In C.A. v. William S. Hart Union High School District, C.A., a 14-year-old student alleged that Hubbell, the head school counselor at his high school, sexually harassed, abused and molested him on a number of occasions. The district knew Hubbell had a history of engaging in sexually related conduct with minors. Despite this knowledge, the school district hired her and gave her unsupervised access to minors. On March 8, 2012, the California Supreme Court noted, “Supervisory personnel have a duty to take reasonable measures to protect students from abuse, including abuse by teachers and school counselors when they know or have reason to know of the potential for such abuse.” School officials “have a duty to protect students from harm, which includes an obligation to exercise ordinary care in hiring, training, supervising and discharging school personnel.” (C.A. v. William S. Hart Union High School District, 12 S.O.S. 1151).

The school counselor educator in this very real case of the intern on the field trip was told this student lacked basic common-sense judgment in appropriate conduct with students. This intern’s behavior was not a boundary crossing but a boundary violation. 

In a two- or three-year program it is unlikely anyone can fix such gross lack of judgment, and since this school counseling candidate was already at the internship phase, it’s highly unlikely remediation can work. In this case the school counselor education faculty exercised their leadership role and helped this school counseling candidate find another calling. The intern violated boundaries, and to ignore this and allow the student to graduate is to negate the critical leadership role a school counselor educator has to protect this intern’s future students. School counseling is a privilege, not an entitlement, and not everyone can or should be a school counselor.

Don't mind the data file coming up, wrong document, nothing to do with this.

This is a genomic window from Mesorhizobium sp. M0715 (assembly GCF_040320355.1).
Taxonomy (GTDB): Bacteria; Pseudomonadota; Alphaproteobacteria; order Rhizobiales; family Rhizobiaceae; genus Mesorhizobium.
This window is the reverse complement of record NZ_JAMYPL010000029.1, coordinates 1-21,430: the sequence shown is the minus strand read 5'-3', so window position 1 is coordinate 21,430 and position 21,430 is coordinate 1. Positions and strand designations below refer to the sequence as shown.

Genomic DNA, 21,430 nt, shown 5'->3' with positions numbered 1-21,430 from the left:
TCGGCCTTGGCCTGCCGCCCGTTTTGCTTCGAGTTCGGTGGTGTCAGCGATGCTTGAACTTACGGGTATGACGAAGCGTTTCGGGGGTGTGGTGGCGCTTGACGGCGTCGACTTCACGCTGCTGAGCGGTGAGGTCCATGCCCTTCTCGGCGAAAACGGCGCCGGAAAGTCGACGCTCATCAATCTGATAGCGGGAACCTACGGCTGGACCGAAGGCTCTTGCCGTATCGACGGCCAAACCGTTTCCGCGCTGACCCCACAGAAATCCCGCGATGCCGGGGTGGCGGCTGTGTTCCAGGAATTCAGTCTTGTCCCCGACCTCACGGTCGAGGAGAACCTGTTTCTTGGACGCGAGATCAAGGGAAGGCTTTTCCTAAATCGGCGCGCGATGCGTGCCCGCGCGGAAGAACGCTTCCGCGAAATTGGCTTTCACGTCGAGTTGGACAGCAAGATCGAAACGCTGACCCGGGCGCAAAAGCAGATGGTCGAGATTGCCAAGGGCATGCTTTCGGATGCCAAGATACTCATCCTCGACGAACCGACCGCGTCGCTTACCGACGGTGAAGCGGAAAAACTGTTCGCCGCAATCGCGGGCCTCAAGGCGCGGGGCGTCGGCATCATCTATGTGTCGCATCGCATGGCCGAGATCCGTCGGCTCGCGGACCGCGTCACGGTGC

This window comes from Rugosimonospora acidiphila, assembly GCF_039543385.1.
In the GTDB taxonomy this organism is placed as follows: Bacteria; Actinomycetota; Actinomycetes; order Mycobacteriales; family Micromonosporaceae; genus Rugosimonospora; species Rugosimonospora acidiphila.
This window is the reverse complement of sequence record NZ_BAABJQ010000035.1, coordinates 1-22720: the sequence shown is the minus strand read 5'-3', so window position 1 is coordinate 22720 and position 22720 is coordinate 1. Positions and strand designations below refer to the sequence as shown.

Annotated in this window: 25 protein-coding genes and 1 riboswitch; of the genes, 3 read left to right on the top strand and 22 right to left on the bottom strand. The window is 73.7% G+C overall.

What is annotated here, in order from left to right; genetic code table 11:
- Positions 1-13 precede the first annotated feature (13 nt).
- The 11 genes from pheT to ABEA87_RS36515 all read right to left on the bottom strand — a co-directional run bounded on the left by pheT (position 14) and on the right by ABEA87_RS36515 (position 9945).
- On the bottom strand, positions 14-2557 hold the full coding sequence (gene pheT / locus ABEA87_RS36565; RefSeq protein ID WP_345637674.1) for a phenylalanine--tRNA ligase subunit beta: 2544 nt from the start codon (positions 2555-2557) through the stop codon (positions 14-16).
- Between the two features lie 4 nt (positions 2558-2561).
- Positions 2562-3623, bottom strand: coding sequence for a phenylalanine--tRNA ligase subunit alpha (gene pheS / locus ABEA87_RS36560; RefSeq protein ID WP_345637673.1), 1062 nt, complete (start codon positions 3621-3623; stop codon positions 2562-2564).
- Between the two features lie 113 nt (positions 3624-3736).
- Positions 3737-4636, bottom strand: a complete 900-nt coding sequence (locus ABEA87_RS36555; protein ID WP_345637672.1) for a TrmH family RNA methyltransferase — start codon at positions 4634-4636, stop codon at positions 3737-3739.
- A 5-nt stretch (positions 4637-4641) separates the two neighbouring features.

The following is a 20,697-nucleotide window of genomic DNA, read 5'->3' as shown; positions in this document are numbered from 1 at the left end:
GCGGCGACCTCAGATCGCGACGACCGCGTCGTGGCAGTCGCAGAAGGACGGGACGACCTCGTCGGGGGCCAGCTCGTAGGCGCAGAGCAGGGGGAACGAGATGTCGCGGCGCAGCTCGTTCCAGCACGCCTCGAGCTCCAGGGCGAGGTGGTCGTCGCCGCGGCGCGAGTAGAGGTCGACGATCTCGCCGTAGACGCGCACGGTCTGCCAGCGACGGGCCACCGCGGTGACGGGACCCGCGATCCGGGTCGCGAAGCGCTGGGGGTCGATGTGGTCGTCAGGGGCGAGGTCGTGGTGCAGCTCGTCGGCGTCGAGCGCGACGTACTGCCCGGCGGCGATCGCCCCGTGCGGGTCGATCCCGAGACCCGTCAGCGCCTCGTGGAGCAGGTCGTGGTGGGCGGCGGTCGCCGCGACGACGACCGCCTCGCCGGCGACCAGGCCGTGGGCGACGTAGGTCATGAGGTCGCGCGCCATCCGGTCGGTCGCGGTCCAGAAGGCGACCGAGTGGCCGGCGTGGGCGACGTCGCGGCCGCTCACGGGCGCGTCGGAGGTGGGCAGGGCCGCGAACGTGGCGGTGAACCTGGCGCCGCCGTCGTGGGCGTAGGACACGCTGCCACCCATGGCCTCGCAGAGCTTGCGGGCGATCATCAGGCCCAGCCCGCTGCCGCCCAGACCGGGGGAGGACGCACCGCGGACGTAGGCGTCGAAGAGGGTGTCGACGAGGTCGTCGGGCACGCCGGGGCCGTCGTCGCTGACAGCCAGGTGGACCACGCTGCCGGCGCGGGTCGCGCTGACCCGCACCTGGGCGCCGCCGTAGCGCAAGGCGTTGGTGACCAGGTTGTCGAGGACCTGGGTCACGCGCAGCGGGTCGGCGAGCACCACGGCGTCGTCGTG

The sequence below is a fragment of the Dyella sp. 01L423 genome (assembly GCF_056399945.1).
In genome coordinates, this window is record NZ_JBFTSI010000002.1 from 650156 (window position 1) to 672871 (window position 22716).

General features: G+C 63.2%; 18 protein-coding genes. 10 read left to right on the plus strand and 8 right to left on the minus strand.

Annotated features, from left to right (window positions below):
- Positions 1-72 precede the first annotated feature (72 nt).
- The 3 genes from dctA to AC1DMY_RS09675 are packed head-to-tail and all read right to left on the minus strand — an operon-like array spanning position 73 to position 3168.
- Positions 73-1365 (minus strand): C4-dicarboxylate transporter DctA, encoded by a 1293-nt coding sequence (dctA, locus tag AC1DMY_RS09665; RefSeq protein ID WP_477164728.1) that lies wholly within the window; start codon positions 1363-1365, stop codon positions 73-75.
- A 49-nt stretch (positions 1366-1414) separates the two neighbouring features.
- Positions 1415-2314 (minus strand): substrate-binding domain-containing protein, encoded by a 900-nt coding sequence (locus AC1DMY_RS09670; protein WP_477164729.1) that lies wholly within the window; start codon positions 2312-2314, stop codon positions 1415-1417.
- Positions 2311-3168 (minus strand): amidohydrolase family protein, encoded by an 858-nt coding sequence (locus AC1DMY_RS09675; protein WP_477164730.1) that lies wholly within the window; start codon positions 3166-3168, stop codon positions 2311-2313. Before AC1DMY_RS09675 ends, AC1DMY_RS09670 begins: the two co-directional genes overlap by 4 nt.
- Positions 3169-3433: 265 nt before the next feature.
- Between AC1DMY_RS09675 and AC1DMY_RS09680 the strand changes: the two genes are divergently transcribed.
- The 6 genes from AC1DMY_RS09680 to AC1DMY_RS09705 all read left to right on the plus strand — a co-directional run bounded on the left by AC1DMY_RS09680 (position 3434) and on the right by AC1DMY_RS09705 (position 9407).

Carolyn Stone, Ed.D., is a professor at the University of North Florida and chair of ASCA’s Ethics Committee. She can be reached at cstone@unf.edu.

To submit your questions for a future column, e-mail them to ethics@schoolcounselor.org.